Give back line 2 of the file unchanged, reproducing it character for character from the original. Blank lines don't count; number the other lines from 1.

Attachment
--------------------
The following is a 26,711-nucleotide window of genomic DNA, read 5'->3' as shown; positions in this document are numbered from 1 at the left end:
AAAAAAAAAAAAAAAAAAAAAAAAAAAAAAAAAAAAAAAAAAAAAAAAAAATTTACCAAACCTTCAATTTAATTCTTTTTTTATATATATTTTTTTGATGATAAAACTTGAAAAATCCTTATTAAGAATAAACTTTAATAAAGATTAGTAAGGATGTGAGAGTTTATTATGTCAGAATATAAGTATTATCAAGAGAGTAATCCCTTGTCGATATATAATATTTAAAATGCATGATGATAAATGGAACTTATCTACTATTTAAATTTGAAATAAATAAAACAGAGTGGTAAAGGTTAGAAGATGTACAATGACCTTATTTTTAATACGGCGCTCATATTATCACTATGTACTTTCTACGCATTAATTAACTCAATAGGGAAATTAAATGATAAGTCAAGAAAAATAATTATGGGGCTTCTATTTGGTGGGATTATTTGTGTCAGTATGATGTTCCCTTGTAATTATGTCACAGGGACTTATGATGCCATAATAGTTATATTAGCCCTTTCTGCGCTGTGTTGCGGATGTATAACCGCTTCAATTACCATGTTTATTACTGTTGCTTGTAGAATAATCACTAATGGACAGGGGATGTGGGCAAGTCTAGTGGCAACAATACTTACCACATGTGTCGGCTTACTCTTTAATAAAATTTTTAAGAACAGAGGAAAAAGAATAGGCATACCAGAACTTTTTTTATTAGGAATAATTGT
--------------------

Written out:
AAAAAAAAAAAAAAAAAAAAAAAAAAAAAAAAAAAAAAAAAAAAAAAAAAATTTACCAAACCTTCAATTTAATTCTTTTTTTATATATATTTTTTTGATGATAAAACTTGAAAAATCCTTATTAAGAATAAACTTTAATAAAGATTAGTAAGGATGTGAGAGTTTATTATGTCAGAATATAAGTATTATCAAGAGAGTAATCCCTTGTCGATATATAATATTTAAAATGCATGATGATAAATGGAACTTATCTACTATTTAAATTTGAAATAAATAAAACAGAGTGGTAAAGGTTAGAAGATGTACAATGACCTTATTTTTAATACGGCGCTCATATTATCACTATGTACTTTCTACGCATTAATTAACTCAATAGGGAAATTAAATGATAAGTCAAGAAAAATAATTATGGGGCTTCTATTTGGTGGGATTATTTGTGTCAGTATGATGTTCCCTTGTAATTATGTCACAGGGACTTATGATGCCATAATAGTTATATTAGCCCTTTCTGCGCTGTGTTGCGGATGTATAACCGCTTCAATTACCATGTTTATTACTGTTGCTTGTAGAATAATCACTAATGGACAGGGGATGTGGGCAAGTCTAGTGGCAACAATACTTACCACATGTGTCGGCTTACTCTTTAATAAAATTTTTAAGAACAGAGGAAAAAGAATAGGCATACCAGAACTTTTTTTATTAGGAATAATTGT